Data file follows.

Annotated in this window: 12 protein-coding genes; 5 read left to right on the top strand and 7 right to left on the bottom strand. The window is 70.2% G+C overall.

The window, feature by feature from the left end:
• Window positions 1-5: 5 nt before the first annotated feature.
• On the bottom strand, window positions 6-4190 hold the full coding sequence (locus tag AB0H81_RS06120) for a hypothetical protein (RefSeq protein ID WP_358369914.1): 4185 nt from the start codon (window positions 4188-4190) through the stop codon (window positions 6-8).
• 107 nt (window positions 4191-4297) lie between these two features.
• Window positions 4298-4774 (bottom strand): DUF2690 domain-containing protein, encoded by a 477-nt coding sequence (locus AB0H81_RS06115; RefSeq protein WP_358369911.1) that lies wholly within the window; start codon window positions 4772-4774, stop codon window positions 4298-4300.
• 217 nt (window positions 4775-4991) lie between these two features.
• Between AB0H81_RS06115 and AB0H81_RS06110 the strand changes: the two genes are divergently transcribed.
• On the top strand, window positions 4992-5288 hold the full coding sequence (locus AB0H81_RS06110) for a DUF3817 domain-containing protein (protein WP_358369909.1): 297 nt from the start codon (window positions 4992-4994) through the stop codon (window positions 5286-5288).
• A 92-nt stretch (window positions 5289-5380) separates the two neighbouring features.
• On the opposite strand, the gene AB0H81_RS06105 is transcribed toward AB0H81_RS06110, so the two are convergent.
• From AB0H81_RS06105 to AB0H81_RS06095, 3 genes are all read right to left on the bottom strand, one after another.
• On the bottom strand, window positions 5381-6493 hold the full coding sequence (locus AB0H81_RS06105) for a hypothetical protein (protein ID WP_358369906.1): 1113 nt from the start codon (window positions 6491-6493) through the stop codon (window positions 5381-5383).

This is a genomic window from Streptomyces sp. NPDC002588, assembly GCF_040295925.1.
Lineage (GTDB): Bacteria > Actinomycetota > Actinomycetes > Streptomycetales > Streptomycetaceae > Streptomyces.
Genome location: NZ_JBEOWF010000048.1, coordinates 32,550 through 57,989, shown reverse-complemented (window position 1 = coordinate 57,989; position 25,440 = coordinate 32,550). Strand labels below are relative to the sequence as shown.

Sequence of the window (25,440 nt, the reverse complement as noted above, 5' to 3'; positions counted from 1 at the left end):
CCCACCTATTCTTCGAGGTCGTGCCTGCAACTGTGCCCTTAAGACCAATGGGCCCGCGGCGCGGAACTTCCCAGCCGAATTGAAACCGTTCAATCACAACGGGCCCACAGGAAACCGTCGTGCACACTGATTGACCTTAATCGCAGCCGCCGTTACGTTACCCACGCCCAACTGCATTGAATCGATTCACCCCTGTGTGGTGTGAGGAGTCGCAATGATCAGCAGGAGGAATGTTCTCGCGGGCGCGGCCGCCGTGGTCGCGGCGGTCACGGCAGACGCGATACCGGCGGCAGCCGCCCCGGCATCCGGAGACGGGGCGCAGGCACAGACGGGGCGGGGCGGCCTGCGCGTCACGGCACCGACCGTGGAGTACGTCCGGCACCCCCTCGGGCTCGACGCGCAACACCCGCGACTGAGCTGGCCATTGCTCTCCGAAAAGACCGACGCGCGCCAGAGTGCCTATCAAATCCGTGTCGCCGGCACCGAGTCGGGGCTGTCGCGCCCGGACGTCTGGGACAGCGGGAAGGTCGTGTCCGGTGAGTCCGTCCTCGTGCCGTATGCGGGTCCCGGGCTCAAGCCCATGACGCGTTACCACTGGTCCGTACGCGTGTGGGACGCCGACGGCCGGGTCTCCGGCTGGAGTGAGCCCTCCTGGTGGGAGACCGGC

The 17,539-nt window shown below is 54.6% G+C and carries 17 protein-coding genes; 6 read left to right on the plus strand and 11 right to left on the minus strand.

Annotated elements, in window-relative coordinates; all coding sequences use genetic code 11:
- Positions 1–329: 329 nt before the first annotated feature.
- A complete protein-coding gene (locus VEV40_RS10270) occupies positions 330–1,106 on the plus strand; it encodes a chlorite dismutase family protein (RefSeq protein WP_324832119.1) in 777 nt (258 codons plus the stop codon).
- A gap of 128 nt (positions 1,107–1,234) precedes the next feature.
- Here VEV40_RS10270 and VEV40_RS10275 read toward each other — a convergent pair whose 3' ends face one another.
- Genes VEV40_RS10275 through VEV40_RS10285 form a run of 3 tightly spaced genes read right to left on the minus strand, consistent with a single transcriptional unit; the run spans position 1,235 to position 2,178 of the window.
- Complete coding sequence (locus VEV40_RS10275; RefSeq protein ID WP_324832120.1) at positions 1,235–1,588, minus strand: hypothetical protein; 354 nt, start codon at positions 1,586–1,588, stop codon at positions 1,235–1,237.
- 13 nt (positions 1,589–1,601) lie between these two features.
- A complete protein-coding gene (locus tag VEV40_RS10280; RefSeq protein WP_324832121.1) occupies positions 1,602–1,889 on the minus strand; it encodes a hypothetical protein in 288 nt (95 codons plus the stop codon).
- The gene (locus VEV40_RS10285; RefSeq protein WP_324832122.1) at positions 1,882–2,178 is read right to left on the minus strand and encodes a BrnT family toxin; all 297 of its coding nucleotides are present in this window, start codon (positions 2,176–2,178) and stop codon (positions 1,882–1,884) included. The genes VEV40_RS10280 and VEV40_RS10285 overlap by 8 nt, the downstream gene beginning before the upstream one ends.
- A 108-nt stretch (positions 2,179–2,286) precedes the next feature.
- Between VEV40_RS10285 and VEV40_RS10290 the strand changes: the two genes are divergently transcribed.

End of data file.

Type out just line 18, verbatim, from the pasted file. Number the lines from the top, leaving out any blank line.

CCCACCTATTCTTCGAGGTCGTGCCTGCAACTGTGCCCTTAAGACCAATGGGCCCGCGGCGCGGAACTTCCCAGCCGAATTGAAACCGTTCAATCACAACGGGCCCACAGGAAACCGTCGTGCACACTGATTGACCTTAATCGCAGCCGCCGTTACGTTACCCACGCCCAACTGCATTGAATCGATTCACCCCTGTGTGGTGTGAGGAGTCGCAATGATCAGCAGGAGGAATGTTCTCGCGGGCGCGGCCGCCGTGGTCGCGGCGGTCACGGCAGACGCGATACCGGCGGCAGCCGCCCCGGCATCCGGAGACGGGGCGCAGGCACAGACGGGGCGGGGCGGCCTGCGCGTCACGGCACCGACCGTGGAGTACGTCCGGCACCCCCTCGGGCTCGACGCGCAACACCCGCGACTGAGCTGGCCATTGCTCTCCGAAAAGACCGACGCGCGCCAGAGTGCCTATCAAATCCGTGTCGCCGGCACCGAGTCGGGGCTGTCGCGCCCGGACGTCTGGGACAGCGGGAAGGTCGTGTCCGGTGAGTCCGTCCTCGTGCCGTATGCGGGTCCCGGGCTCAAGCCCATGACGCGTTACCACTGGTCCGTACGCGTGTGGGACGCCGACGGCCGGGTCTCCGGCTGGAGTGAGCCCTCCTGGTGGGAGACCGGC